New Orleans Cold Storage (NOCS) – with more than 12 million cubic feet of refrigerated space among its four facilities in New Orleans; Charleston, S.C.; and Houston – is the oldest cold storage company in North America with 127 years of experience under its belt. Focused on temperature and time-sensitive food products, NOCS continues to thrive by maintaining tight relationships with its clients and simplifying the complex import/export process.
“There are many challenges in our business,” General Sales Manager Jim Henderson explains. “There are fluctuations in product demand and changes in the food regulations in different countries. We have to be nimble and flexible to react quickly to those changes and come up with solutions for our clients.”
NOCS’s main clients are international food processors, buyers and sellers around the globe.
“We have Australian meat processors that sell their product to domestic traders, and we have U.S. food processors that produce meat, pork, poultry and seafood in the United States and ship the products from our facilities internationally,” Henderson notes.
Its port-located facilities enable NOCS to have close control of its customers’ products from beginning to end. “Our focus is maintaining the cold chain, but we also have to be the eyes and ears for our clients,” Henderson says. “Many of our clients don’t see the product that we handle, since they’ve bought via e-mail or over the phone, so we’re their eyes and ears. We ensure the product is a high-quality product and that the temperature is maintained the way they instruct us to maintain it, within the guidelines of USDA, FDA and strict international governmental requirements.”
Henderson notes that the close relationships with the clients are critical to the growth of the business. “We work hard at understanding our clients’ business and we keep the communication fluid, which is vital in this changing industry,” he explains. “If we did not have the close relationships we have, we might not be able to take care of the customers the way we do.”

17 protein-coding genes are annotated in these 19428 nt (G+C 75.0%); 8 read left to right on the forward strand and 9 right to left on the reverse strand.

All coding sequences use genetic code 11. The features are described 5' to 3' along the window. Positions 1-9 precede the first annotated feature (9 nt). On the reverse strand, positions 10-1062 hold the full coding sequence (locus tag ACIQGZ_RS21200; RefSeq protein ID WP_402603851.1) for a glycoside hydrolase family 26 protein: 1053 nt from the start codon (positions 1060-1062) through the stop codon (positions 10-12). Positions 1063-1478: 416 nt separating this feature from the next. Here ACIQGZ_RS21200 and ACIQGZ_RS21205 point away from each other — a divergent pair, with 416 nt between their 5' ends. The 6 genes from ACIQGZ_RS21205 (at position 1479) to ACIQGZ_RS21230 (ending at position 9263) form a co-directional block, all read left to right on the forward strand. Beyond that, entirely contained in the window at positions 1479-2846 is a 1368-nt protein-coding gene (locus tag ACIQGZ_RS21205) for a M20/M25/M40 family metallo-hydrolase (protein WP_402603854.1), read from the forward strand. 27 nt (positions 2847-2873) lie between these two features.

Another way NOCS takes care of its customers is by staying a step ahead of changes and fluctuations in the industry. The company’s president, Mark Blanchard, was chairman of the U.S. Egg and Poultry Export Council from 2007 until 2009. In addition, NOCS is very involved with USMEF, MICA and other groups.
Keeping a close eye on the meat industry helped the company when business patterns changed. “Ten years ago, we were doing large import ships of meat from Australia and New Zealand,” Henderson recalls. “As the value of the dollar decreased, international products became less competitive in the U.S. and we started exporting meat instead, so our business model had to evolve to adapt to that change. Now we are trying to stay ahead of the curve of what is happening in the international markets to be ready for whatever commodity comes next.”
To accommodate its clients’ needs, NOCS also invests in the latest cold storage technology. “We worked with our construction and industry partners to come up with a blast-freezing technology that would use the least amount of power possible,” Henderson says.
One of the anticipated changes in the near future for the company will be the opening of the Panama Canal expansion in 2014. “The expansion will allow larger ships to enter the ports, so we are expecting an increase of 5 to 15 percent of tonnage in our ports.”
With the new 140,000-square-foot facility in New Orleans – and a 60,000-square-foot expansion to its facility in Houston in 2009 – NOCS is well positioned to take on the additional business the larger ships will bring. “We plan to expand our facility in Charleston and we are looking at other ports where our customers would need us in other states of the U.S.,” Henderson notes.